Samuel L. Kupferberg’s ancestors were in the fabric trade so it was only logical that he pursued that line of work. Born in Romania in 1893, Sam had 17 siblings. Two of his older brothers had started fabric businesses in New York City. Getting to America from Codaesti, Romania was an issue for Sam. During World War I Romanian Jews were confined to their villages. After the war Sam left the old country in 1920 for New York City where he worked with his oldest brother, Jacob.
In 1926 Amsterdam’s People’s Silk Store, which sold fabrics and draperies, was for sale. Sam took the train upstate, bought the business and kept the name. Continue reading
When William Aloysius Scully was bishop of Albany, six new Roman Catholic high schools were established in the diocese. The school that opened on a 62-acre lot on upper Church Street in Amsterdam in 1966, three years before Scully’s death, was named in his honor.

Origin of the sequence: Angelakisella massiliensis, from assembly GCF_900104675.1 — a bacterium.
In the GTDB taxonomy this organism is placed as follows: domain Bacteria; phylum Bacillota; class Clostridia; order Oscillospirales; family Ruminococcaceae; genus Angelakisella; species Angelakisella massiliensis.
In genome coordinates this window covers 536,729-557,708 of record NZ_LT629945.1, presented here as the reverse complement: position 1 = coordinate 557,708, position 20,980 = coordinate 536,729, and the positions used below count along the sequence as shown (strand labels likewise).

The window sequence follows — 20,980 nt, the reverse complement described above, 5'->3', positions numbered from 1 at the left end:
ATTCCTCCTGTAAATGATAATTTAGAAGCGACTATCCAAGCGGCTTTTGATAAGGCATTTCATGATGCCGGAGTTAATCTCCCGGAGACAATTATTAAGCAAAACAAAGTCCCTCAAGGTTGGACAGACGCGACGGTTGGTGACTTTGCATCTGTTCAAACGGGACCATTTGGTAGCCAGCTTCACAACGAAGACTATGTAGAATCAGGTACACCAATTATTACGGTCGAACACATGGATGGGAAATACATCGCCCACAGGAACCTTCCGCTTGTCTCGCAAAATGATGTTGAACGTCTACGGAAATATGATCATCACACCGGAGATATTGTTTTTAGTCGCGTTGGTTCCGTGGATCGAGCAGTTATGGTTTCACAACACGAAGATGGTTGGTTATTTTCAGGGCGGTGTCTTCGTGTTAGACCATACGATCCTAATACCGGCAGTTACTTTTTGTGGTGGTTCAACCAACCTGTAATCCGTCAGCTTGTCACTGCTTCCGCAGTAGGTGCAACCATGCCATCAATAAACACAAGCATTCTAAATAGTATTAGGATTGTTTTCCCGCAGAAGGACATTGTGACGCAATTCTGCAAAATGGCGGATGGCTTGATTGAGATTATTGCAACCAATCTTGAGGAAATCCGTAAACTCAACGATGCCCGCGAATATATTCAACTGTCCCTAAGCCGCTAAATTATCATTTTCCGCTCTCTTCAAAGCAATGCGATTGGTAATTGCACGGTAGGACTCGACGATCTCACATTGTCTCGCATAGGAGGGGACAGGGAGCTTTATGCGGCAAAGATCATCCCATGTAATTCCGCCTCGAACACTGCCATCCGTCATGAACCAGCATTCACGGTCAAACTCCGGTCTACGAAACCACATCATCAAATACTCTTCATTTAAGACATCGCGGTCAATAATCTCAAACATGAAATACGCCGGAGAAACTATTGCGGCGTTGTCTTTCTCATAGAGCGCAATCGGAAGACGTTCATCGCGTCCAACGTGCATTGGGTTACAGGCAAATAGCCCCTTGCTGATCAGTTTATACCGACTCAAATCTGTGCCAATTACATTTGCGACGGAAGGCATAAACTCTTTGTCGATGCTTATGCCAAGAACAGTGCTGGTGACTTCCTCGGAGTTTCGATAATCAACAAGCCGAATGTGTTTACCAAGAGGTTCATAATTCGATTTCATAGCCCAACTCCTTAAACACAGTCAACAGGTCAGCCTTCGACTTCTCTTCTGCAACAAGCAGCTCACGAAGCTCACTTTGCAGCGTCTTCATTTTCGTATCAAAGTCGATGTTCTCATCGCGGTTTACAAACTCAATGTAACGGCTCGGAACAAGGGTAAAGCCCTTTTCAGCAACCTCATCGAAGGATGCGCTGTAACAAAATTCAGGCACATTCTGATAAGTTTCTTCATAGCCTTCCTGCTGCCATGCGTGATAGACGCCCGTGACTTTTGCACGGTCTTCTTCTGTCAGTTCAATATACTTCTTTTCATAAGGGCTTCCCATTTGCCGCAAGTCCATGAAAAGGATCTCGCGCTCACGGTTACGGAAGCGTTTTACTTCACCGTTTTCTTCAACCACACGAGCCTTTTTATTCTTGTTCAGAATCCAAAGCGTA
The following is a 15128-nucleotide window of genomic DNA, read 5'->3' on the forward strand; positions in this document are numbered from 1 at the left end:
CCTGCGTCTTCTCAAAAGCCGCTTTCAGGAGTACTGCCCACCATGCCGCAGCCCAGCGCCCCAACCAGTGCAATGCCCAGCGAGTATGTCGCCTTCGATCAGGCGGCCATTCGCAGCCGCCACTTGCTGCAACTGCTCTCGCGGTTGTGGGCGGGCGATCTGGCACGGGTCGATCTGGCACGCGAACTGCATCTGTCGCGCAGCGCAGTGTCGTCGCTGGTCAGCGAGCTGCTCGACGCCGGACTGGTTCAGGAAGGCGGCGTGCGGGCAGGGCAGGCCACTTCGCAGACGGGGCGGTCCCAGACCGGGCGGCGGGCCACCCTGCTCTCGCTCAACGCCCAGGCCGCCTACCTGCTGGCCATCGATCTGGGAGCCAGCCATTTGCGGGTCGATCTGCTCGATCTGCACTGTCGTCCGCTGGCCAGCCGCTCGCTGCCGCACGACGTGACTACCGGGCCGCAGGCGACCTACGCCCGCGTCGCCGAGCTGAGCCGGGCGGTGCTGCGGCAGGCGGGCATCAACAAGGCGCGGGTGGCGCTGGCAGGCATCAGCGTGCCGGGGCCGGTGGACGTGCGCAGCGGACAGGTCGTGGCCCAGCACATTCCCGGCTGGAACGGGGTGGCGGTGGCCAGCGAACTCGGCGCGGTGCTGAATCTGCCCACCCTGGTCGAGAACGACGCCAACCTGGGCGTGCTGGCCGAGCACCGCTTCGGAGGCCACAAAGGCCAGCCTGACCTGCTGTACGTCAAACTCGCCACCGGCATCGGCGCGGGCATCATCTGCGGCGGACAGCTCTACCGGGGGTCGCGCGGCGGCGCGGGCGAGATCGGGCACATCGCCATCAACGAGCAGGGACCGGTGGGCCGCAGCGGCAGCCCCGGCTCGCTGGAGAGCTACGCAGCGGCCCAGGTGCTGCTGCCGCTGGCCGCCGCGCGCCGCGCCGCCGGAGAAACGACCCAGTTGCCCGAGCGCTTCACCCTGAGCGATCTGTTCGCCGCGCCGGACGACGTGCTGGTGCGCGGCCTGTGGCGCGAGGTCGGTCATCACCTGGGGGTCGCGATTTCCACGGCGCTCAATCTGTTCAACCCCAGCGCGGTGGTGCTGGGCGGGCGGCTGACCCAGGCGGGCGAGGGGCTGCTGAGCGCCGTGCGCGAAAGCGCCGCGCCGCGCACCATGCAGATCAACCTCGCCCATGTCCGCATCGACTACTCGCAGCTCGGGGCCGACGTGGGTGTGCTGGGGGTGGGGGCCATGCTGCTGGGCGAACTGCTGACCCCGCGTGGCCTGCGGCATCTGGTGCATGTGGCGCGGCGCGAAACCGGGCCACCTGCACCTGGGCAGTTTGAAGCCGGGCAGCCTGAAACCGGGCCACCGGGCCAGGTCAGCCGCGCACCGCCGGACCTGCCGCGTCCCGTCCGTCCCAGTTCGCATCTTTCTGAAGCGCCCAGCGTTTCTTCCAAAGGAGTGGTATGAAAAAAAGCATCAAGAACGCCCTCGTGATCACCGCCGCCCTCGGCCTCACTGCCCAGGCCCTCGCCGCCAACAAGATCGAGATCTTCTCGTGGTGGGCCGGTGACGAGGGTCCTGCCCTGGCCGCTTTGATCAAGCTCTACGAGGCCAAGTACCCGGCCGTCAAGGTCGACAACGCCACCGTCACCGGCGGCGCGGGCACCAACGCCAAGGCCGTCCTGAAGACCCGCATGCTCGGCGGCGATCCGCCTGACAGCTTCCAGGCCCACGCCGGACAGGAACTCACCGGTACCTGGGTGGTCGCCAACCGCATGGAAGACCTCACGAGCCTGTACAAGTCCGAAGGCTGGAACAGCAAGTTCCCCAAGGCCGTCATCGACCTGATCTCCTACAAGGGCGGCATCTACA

St. Mary’s Institute on Forbes Street, which dates back to 1881, had been the city’s previous Catholic high school. It was adjacent to St. Mary’s Church in the heart of the city. Bishop Scully High school was built near the city’s outer limits. Continue reading
In 1988, a small leather-bound diary was bequeathed to Schoharie Crossing State Historic site by Clarke Blair, who received it from Gertrude Ruck – a descendent of Michael Brown. Brown was one of the brothers that owned and operated the Brown Cash Store located at Lock 30 in Fort Hunter, NY from the mid-19th to early 20th century.
The diarist is unknown – nonetheless, it is obviously a personal journal of a Fort Hunter resident, and references to notable local families, places and events of 1869 fill its yellowed pages. Continue reading
The cover of Historic Amsterdam League’s 2015 calendar is a picture of the former Mohawk Teepee restaurant, built in an abandoned rock quarry adjacent to a waterfall in Amsterdam’s East End.